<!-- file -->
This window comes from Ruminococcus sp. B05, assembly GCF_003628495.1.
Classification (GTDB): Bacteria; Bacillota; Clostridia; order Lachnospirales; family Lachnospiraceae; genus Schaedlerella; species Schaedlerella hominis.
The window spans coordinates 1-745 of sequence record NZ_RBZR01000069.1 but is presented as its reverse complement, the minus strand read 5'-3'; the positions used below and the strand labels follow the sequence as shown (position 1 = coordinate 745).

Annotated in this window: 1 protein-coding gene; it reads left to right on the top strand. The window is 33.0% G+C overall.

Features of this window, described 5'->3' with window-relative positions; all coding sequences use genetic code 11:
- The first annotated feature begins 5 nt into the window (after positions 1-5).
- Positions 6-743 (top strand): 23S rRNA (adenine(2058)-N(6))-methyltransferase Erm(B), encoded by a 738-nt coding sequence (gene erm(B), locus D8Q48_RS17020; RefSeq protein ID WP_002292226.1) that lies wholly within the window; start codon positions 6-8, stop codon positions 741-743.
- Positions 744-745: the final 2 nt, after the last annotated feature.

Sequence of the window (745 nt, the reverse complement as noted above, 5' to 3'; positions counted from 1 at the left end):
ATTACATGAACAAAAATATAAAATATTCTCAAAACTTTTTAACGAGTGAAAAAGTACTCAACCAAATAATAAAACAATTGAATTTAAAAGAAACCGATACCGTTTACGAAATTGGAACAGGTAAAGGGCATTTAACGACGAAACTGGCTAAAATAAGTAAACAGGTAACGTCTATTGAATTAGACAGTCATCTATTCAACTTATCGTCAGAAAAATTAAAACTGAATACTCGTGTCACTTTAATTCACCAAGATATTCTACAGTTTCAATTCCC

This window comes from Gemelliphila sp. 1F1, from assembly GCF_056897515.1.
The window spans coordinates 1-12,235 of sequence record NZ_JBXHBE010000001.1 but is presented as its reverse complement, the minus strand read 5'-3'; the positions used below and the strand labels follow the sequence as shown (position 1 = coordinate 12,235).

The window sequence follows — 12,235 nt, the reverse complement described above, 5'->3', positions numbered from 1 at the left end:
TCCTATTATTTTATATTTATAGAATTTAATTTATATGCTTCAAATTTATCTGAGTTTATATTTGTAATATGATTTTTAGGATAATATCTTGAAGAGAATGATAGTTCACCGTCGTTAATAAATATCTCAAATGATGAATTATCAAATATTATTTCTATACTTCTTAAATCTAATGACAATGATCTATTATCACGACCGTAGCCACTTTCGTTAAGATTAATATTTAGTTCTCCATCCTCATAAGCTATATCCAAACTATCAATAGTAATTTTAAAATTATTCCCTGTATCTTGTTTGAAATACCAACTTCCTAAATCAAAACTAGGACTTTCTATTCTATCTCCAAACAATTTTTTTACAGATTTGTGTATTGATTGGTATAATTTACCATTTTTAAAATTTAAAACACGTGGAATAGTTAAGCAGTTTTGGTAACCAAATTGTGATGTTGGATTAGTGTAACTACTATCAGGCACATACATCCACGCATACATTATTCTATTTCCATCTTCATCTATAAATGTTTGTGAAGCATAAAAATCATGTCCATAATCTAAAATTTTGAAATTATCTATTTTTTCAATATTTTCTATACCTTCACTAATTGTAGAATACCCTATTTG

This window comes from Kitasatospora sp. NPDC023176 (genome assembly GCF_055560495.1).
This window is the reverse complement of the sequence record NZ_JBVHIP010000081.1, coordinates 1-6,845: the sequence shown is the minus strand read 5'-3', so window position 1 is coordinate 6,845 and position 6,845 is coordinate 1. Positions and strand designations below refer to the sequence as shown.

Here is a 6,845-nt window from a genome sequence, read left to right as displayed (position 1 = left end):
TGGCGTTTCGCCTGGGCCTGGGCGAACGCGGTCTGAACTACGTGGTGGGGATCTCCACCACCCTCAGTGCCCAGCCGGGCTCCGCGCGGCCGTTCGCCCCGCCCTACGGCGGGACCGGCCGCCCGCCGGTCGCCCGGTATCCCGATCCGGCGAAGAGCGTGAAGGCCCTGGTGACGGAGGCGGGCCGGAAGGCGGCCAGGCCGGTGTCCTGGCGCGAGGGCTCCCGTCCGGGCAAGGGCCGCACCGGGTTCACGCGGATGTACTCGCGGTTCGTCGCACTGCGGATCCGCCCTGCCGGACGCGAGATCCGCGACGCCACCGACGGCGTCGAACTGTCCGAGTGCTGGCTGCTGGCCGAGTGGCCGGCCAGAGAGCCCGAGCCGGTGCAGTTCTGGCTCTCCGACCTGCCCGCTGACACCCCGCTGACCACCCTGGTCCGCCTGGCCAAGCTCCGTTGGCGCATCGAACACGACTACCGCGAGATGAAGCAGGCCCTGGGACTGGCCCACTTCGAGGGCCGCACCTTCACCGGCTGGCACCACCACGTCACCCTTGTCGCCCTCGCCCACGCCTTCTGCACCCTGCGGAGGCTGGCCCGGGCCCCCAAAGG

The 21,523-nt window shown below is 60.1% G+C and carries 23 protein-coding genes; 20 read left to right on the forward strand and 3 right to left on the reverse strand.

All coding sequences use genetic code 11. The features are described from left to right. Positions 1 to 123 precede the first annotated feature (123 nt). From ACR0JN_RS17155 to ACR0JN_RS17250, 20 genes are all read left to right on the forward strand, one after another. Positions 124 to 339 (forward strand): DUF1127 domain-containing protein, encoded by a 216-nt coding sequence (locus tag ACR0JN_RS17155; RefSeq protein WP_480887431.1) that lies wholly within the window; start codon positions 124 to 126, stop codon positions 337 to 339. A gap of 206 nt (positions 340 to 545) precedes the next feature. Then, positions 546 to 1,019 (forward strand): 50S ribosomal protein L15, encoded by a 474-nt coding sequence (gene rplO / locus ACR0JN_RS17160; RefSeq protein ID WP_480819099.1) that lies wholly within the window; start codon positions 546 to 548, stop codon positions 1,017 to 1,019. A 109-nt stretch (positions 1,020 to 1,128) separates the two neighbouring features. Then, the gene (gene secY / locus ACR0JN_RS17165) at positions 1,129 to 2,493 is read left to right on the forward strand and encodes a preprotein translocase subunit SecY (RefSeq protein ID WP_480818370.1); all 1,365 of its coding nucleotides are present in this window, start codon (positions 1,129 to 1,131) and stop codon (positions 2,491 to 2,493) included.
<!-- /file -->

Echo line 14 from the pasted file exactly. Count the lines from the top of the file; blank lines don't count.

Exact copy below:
TCCTATTATTTTATATTTATAGAATTTAATTTATATGCTTCAAATTTATCTGAGTTTATATTTGTAATATGATTTTTAGGATAATATCTTGAAGAGAATGATAGTTCACCGTCGTTAATAAATATCTCAAATGATGAATTATCAAATATTATTTCTATACTTCTTAAATCTAATGACAATGATCTATTATCACGACCGTAGCCACTTTCGTTAAGATTAATATTTAGTTCTCCATCCTCATAAGCTATATCCAAACTATCAATAGTAATTTTAAAATTATTCCCTGTATCTTGTTTGAAATACCAACTTCCTAAATCAAAACTAGGACTTTCTATTCTATCTCCAAACAATTTTTTTACAGATTTGTGTATTGATTGGTATAATTTACCATTTTTAAAATTTAAAACACGTGGAATAGTTAAGCAGTTTTGGTAACCAAATTGTGATGTTGGATTAGTGTAACTACTATCAGGCACATACATCCACGCATACATTATTCTATTTCCATCTTCATCTATAAATGTTTGTGAAGCATAAAAATCATGTCCATAATCTAAAATTTTGAAATTATCTATTTTTTCAATATTTTCTATACCTTCACTAATTGTAGAATACCCTATTTG